A few years worth of moons ago, I purchased a needle felting kit at Benzie Designs‘s to make a crimson toadstool. I’ve taken it with me on trips, moved it around and around the house, opened the box on many occasions, always with the intent to make it, but something in my head constantly prevented me. I’m glad that I was stalled, now, because I sat down with it the other day in a huff to just create something, anything, and this was as good as any other project I could do, so I did the hardest thing. I began.
By day’s end, I had a lovely little family of mushrooms! I’ve only made one other felted thing, a little bird (two, technically), and I recalled some lessons learned there. I still screwed up, but felting wool can be forgiving so you can’t tell, other than I could have felted it tighter to wrap all the little loose ends in. I even broke the needle this time, but thankfully both a friend and my aunt had gifted me some needle felting supplies so I had plenty of extra.
To me, needle felting is like drawing. The beginning is so… boring! It’s hard to imagine that it will all come together, but somehow it will. I took many breaks from it – I definitely do not like how roving feels on my skin; maybe the wool pulls oil out and makes my hands dry? There’s just something about it that makes me put it down. And then, also at the same time, it somehow leaves oil on my skin, so I always have to wash my hands right away, too. Is that just me? Probably. It took quite a while to get the crimson cap sized and shaped. But then the rest went fairly quickly.
It also always amazes me how little tiny tufts can dramatically add color. They look see-through and nearly plain white or black as you hold them, with the way the light bounces off. But when you poke them into another color, their real color shouts back and you get a nice mottled look!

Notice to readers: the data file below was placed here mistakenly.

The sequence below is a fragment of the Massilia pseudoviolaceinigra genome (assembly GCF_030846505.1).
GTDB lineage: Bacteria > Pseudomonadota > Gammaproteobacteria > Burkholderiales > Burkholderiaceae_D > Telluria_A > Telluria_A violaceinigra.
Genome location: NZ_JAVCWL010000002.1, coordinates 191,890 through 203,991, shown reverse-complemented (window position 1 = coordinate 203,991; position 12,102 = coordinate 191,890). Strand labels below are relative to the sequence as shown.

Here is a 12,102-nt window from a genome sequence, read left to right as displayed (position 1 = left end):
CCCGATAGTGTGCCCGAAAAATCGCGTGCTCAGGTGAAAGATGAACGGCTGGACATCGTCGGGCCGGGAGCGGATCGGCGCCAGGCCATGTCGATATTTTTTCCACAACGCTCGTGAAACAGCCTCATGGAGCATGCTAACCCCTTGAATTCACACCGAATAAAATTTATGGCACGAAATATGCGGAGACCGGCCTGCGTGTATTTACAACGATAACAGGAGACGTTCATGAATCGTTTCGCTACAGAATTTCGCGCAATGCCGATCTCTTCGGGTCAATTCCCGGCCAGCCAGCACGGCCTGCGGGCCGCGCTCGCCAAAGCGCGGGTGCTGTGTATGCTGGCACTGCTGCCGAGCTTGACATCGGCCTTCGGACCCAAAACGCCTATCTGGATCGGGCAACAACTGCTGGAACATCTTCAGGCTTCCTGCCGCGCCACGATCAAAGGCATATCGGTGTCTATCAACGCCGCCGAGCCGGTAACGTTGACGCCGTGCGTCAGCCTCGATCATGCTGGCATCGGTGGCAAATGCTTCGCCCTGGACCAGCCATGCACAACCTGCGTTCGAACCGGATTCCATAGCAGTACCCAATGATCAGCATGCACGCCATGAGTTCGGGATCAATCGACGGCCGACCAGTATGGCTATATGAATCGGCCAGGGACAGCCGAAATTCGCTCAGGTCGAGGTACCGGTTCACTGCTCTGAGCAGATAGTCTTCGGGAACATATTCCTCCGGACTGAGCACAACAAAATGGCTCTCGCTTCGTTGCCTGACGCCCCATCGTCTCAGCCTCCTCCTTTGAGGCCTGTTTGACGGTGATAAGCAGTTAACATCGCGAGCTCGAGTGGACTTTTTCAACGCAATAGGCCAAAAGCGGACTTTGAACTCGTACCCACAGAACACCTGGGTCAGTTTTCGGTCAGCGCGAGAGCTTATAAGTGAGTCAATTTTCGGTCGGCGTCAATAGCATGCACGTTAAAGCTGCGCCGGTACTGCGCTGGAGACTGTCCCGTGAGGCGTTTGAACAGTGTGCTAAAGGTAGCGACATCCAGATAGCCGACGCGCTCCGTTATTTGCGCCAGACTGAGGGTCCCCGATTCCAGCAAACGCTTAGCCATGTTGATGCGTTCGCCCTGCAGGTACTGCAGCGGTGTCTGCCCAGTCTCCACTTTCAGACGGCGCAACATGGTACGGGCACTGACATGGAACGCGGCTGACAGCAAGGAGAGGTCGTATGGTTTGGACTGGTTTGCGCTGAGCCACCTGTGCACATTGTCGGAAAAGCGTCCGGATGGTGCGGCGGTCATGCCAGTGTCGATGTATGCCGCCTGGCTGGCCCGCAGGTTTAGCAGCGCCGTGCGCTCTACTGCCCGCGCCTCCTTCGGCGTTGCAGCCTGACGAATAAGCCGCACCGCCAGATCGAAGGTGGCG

I like Benzie’s kits and will suggest them to anyone who wants to try a needle felting project. While I do think they are a little high in price compared to other kits, I’m well aware there is a lot of effort going into designing and packaging. Too, they include thoughtful extras, like in this project: the small wooden bowl, the pre-cut leafy tufts at the base, and the spiral and scalloped cuts for the mushroom gills. Having these pre-cut rather than asking me to make them takes away a lot of frustration considering the tiny scale, and is just enough to bump it up from a plain little project to a lively little one. And Benzie is a cute little shop with real-world rent to pay as well. (It is “local” enough that I can see it in person, though I can’t justify getting out that way just for the shop.) I also know that sometimes I just need the convenience of a kit to get something done, and that’s worth the higher price to me, too. So, while they know nothing about me or my blog, I am going to give them this free little plug!
One last thing: beginning this project (which obviously led to finishing the project, too!) loosened whatever was holding me back from crafting, and I’ll be sharing two more projects shortly after they’ve been received by their target audience. Huzzah! (Plus, my craft room closet is back together and leveled up my room to what I’m calling now my art studio. It’s nice to be so organized!)